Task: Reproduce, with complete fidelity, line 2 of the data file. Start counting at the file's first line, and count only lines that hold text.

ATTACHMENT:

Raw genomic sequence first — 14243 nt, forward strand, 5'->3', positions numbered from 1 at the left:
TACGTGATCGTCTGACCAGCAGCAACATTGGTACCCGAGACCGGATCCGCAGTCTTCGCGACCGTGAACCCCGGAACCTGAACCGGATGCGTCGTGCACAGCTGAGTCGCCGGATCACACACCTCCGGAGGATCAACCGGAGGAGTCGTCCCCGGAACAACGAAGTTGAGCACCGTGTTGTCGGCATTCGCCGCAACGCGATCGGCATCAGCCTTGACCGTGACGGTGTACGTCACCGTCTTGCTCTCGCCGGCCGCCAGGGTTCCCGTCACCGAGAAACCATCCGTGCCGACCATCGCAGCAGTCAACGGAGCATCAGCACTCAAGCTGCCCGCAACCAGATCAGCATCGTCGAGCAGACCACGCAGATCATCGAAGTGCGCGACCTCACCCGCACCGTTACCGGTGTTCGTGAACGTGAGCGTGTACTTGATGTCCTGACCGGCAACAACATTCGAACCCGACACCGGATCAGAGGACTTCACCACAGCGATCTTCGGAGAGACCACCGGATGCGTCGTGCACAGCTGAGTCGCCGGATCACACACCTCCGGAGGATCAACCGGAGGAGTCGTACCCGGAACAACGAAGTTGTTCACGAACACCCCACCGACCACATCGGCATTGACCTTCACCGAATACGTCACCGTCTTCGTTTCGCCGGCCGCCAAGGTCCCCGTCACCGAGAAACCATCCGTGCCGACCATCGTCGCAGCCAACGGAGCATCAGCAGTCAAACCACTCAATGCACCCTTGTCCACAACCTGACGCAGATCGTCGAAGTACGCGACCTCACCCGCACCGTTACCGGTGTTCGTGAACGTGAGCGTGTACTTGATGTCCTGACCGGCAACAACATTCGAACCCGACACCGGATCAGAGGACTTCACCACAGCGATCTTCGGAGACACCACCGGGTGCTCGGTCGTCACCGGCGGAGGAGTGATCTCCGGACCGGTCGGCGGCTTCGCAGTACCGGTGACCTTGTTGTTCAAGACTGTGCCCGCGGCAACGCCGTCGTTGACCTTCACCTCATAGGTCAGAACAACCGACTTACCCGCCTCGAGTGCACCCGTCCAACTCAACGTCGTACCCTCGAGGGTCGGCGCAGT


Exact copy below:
TACGTGATCGTCTGACCAGCAGCAACATTGGTACCCGAGACCGGATCCGCAGTCTTCGCGACCGTGAACCCCGGAACCTGAACCGGATGCGTCGTGCACAGCTGAGTCGCCGGATCACACACCTCCGGAGGATCAACCGGAGGAGTCGTCCCCGGAACAACGAAGTTGAGCACCGTGTTGTCGGCATTCGCCGCAACGCGATCGGCATCAGCCTTGACCGTGACGGTGTACGTCACCGTCTTGCTCTCGCCGGCCGCCAGGGTTCCCGTCACCGAGAAACCATCCGTGCCGACCATCGCAGCAGTCAACGGAGCATCAGCACTCAAGCTGCCCGCAACCAGATCAGCATCGTCGAGCAGACCACGCAGATCATCGAAGTGCGCGACCTCACCCGCACCGTTACCGGTGTTCGTGAACGTGAGCGTGTACTTGATGTCCTGACCGGCAACAACATTCGAACCCGACACCGGATCAGAGGACTTCACCACAGCGATCTTCGGAGAGACCACCGGATGCGTCGTGCACAGCTGAGTCGCCGGATCACACACCTCCGGAGGATCAACCGGAGGAGTCGTACCCGGAACAACGAAGTTGTTCACGAACACCCCACCGACCACATCGGCATTGACCTTCACCGAATACGTCACCGTCTTCGTTTCGCCGGCCGCCAAGGTCCCCGTCACCGAGAAACCATCCGTGCCGACCATCGTCGCAGCCAACGGAGCATCAGCAGTCAAACCACTCAATGCACCCTTGTCCACAACCTGACGCAGATCGTCGAAGTACGCGACCTCACCCGCACCGTTACCGGTGTTCGTGAACGTGAGCGTGTACTTGATGTCCTGACCGGCAACAACATTCGAACCCGACACCGGATCAGAGGACTTCACCACAGCGATCTTCGGAGACACCACCGGGTGCTCGGTCGTCACCGGCGGAGGAGTGATCTCCGGACCGGTCGGCGGCTTCGCAGTACCGGTGACCTTGTTGTTCAAGACTGTGCCCGCGGCAACGCCGTCGTTGACCTTCACCTCATAGGTCAGAACAACCGACTTACCCGCCTCGAGTGCACCCGTCCAACTCAACGTCGTACCCTCGAGGGTCGGCGCAGT